CW: Part of what enables P2T is this this resin system that you’ve described as a “reactive thermal plastic resin.” Can you explain a little bit more for our listeners what what you mean by that?
JM: So reactive thermoplastic in some ways is very similar to a thermosetting resin. So we mix it up immediately before making the component. And there's two or three liquid components going to the mixture. Each of those is a liquid. And when they combine with time and a little bit of temperature, they actually polymerize into a true thermoplastic. And it’s the thermoplastic properties that allow subsequent recycling. And advantage of it being a reactive thermoplastic rather than a traditional thermoplastic is the fact that we’re effectively creating a thermoplastic at the same time we’re surrounding the reinforcing fibers is that it is very low viscosity so it can be formed in normal traditional, should we say, thermosetting type processes. It doesn’t need the high temperature and the high pressures that you will get with either injecting a molten thermoplastic into a fiber preform or taking a thermoplastic prepreg where the thermoplastic and the fibers have already been combined and then remounting them at high temperature and pressure, typically in metallic molds. So we’re avoiding the complexity and cost of the mold tools required to process thermoplastics above the melt point and avoiding the difficulties due to the high viscosity of molten thermoplastic with distortion and movement of the reinforcing within the mold cavity.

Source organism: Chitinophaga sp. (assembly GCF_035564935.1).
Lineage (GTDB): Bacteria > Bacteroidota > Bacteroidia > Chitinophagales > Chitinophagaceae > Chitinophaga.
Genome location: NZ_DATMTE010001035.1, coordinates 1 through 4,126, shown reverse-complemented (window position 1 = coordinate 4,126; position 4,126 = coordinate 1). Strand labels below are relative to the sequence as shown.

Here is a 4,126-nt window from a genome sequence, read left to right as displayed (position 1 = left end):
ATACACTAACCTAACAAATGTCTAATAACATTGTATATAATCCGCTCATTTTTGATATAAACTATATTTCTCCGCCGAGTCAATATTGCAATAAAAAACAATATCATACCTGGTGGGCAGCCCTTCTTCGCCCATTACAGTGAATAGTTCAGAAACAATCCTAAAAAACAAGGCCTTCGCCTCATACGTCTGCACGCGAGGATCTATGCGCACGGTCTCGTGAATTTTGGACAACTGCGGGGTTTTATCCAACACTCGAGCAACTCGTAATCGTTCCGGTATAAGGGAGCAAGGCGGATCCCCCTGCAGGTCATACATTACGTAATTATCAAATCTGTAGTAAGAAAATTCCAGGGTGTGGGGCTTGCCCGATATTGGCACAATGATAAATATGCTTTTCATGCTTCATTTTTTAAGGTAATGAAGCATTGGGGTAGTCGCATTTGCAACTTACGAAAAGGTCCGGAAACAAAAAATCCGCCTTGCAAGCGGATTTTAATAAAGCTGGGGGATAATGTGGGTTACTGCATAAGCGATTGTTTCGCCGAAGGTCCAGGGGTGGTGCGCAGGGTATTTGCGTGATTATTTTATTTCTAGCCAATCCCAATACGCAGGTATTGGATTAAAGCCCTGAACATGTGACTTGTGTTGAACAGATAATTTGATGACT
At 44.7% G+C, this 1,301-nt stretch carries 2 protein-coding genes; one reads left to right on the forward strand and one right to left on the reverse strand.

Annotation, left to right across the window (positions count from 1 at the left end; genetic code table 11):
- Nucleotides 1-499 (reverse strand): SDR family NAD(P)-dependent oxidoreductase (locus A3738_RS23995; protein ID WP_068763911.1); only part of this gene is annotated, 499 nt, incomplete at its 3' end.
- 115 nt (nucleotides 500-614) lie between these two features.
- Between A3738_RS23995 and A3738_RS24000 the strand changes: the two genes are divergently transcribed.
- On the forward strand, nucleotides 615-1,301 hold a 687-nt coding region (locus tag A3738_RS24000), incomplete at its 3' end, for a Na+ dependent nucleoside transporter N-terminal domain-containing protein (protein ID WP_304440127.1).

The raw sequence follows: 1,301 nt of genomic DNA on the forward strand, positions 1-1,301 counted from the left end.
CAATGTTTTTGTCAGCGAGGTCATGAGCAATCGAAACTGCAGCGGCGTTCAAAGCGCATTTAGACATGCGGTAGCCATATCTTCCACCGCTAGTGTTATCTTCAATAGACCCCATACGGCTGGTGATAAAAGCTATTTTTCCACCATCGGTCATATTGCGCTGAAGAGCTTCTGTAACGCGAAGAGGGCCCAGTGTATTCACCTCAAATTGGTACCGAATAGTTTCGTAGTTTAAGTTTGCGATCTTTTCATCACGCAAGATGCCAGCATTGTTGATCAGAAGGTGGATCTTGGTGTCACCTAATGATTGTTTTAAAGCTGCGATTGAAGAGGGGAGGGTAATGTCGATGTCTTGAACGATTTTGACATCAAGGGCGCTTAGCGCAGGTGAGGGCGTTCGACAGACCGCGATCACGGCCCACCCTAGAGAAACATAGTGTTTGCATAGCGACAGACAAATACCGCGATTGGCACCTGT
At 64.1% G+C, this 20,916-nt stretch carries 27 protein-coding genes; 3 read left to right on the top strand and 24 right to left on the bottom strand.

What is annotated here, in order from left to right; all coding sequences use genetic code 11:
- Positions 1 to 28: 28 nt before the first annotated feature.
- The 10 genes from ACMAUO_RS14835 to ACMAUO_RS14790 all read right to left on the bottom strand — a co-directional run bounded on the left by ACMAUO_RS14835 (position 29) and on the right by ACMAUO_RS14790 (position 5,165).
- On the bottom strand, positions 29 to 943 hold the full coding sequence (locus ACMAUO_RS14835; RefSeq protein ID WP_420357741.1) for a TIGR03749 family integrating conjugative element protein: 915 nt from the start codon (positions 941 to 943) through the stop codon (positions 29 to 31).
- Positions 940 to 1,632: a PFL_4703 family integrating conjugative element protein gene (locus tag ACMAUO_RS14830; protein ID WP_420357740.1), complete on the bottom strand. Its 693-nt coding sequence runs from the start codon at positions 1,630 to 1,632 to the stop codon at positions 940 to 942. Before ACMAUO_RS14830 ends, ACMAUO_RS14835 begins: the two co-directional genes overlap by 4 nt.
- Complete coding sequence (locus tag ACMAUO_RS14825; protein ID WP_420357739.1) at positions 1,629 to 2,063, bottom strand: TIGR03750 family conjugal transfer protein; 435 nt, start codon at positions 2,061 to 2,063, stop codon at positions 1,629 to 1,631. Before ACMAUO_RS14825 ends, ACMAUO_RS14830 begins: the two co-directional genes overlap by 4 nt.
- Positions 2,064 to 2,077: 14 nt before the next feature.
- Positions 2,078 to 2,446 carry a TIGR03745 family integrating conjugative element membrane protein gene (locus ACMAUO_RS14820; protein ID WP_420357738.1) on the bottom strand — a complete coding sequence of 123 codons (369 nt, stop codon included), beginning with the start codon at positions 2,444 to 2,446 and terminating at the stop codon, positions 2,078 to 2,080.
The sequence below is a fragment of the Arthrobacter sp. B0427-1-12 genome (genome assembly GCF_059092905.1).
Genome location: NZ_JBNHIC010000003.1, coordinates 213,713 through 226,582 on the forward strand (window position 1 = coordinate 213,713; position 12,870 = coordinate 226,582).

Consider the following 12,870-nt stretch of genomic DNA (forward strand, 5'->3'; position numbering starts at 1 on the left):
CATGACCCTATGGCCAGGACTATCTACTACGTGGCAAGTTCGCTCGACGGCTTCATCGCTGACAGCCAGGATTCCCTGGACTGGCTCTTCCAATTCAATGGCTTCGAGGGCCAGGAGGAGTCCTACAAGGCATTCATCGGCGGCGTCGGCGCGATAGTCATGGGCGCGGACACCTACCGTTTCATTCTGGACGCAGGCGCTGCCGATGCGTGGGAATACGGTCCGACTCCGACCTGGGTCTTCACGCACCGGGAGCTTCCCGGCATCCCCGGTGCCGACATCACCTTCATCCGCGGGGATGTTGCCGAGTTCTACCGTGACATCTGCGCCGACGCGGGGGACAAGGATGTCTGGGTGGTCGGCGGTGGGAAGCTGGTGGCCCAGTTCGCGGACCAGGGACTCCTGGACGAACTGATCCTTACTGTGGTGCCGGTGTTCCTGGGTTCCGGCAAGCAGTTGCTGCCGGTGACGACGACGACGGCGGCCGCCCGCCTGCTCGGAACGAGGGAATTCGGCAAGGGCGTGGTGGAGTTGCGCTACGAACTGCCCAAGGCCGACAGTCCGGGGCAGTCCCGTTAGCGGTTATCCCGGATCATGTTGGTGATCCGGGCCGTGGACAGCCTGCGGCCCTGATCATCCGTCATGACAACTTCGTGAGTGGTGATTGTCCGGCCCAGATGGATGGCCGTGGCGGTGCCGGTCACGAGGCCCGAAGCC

CW: And I’m guessing that translates into cost savings, time savings and basically means quite a bit for the production...
JM: You’ve got it, yes. So the production method is akin to what we do in traditional thermosetting industry, but the tooling cost is way lower than will be required for processing a traditional thermoplastic. And that’s a big advantage for most of our customers. You don’t want to make the upfront investment in thermoplastic mold tools — or mold tools simply for thermoplastics.
CW: So are you seeing this as an enabler for more high-volume production?